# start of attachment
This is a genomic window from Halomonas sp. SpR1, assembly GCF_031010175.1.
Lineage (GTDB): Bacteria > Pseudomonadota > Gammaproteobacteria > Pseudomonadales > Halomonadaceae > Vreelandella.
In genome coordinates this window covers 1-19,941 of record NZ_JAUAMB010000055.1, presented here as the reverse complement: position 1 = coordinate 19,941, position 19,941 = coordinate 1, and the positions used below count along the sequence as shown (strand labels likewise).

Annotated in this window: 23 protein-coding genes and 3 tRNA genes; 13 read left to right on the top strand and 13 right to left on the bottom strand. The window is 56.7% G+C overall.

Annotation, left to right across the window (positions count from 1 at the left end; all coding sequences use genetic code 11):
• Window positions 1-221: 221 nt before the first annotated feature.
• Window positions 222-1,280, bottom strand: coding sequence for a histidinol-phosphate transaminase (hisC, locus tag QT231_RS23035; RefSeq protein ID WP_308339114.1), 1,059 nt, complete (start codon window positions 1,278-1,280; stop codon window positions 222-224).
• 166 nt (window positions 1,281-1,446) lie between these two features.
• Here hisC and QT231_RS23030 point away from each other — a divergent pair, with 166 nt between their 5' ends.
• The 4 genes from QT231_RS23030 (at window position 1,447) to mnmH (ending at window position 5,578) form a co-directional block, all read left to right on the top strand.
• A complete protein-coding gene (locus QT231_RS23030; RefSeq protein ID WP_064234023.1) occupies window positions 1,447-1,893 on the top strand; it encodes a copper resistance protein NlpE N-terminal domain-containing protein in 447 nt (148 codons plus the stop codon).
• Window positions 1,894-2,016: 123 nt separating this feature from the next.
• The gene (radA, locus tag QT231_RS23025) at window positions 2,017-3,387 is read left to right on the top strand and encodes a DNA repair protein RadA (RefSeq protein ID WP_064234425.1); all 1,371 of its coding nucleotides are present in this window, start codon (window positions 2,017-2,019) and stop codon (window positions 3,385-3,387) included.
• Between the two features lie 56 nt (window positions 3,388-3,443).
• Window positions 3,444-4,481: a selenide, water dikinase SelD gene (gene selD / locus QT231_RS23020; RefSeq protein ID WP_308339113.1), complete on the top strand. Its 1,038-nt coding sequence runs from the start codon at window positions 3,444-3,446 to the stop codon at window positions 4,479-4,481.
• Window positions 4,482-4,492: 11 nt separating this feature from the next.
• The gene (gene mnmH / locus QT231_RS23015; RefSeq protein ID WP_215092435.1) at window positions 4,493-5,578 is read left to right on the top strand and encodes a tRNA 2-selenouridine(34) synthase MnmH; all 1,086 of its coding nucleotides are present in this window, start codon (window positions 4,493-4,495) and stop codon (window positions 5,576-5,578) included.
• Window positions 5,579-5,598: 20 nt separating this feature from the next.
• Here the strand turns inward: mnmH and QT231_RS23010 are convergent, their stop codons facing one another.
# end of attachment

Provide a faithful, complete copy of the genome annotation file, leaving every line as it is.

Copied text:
This is a genomic window from Halomonas sp. SpR1, assembly GCF_031010175.1.
Lineage (GTDB): Bacteria > Pseudomonadota > Gammaproteobacteria > Pseudomonadales > Halomonadaceae > Vreelandella.
In genome coordinates this window covers 1-19,941 of record NZ_JAUAMB010000055.1, presented here as the reverse complement: position 1 = coordinate 19,941, position 19,941 = coordinate 1, and the positions used below count along the sequence as shown (strand labels likewise).

Annotated in this window: 23 protein-coding genes and 3 tRNA genes; 13 read left to right on the top strand and 13 right to left on the bottom strand. The window is 56.7% G+C overall.

Annotation, left to right across the window (positions count from 1 at the left end; all coding sequences use genetic code 11):
• Window positions 1-221: 221 nt before the first annotated feature.
• Window positions 222-1,280, bottom strand: coding sequence for a histidinol-phosphate transaminase (hisC, locus tag QT231_RS23035; RefSeq protein ID WP_308339114.1), 1,059 nt, complete (start codon window positions 1,278-1,280; stop codon window positions 222-224).
• 166 nt (window positions 1,281-1,446) lie between these two features.
• Here hisC and QT231_RS23030 point away from each other — a divergent pair, with 166 nt between their 5' ends.
• The 4 genes from QT231_RS23030 (at window position 1,447) to mnmH (ending at window position 5,578) form a co-directional block, all read left to right on the top strand.
• A complete protein-coding gene (locus QT231_RS23030; RefSeq protein ID WP_064234023.1) occupies window positions 1,447-1,893 on the top strand; it encodes a copper resistance protein NlpE N-terminal domain-containing protein in 447 nt (148 codons plus the stop codon).
• Window positions 1,894-2,016: 123 nt separating this feature from the next.
• The gene (radA, locus tag QT231_RS23025) at window positions 2,017-3,387 is read left to right on the top strand and encodes a DNA repair protein RadA (RefSeq protein ID WP_064234425.1); all 1,371 of its coding nucleotides are present in this window, start codon (window positions 2,017-2,019) and stop codon (window positions 3,385-3,387) included.
• Between the two features lie 56 nt (window positions 3,388-3,443).
• Window positions 3,444-4,481: a selenide, water dikinase SelD gene (gene selD / locus QT231_RS23020; RefSeq protein ID WP_308339113.1), complete on the top strand. Its 1,038-nt coding sequence runs from the start codon at window positions 3,444-3,446 to the stop codon at window positions 4,479-4,481.
• Window positions 4,482-4,492: 11 nt separating this feature from the next.
• The gene (gene mnmH / locus QT231_RS23015; RefSeq protein ID WP_215092435.1) at window positions 4,493-5,578 is read left to right on the top strand and encodes a tRNA 2-selenouridine(34) synthase MnmH; all 1,086 of its coding nucleotides are present in this window, start codon (window positions 4,493-4,495) and stop codon (window positions 5,576-5,578) included.
• Window positions 5,579-5,598: 20 nt separating this feature from the next.
• Here the strand turns inward: mnmH and QT231_RS23010 are convergent, their stop codons facing one another.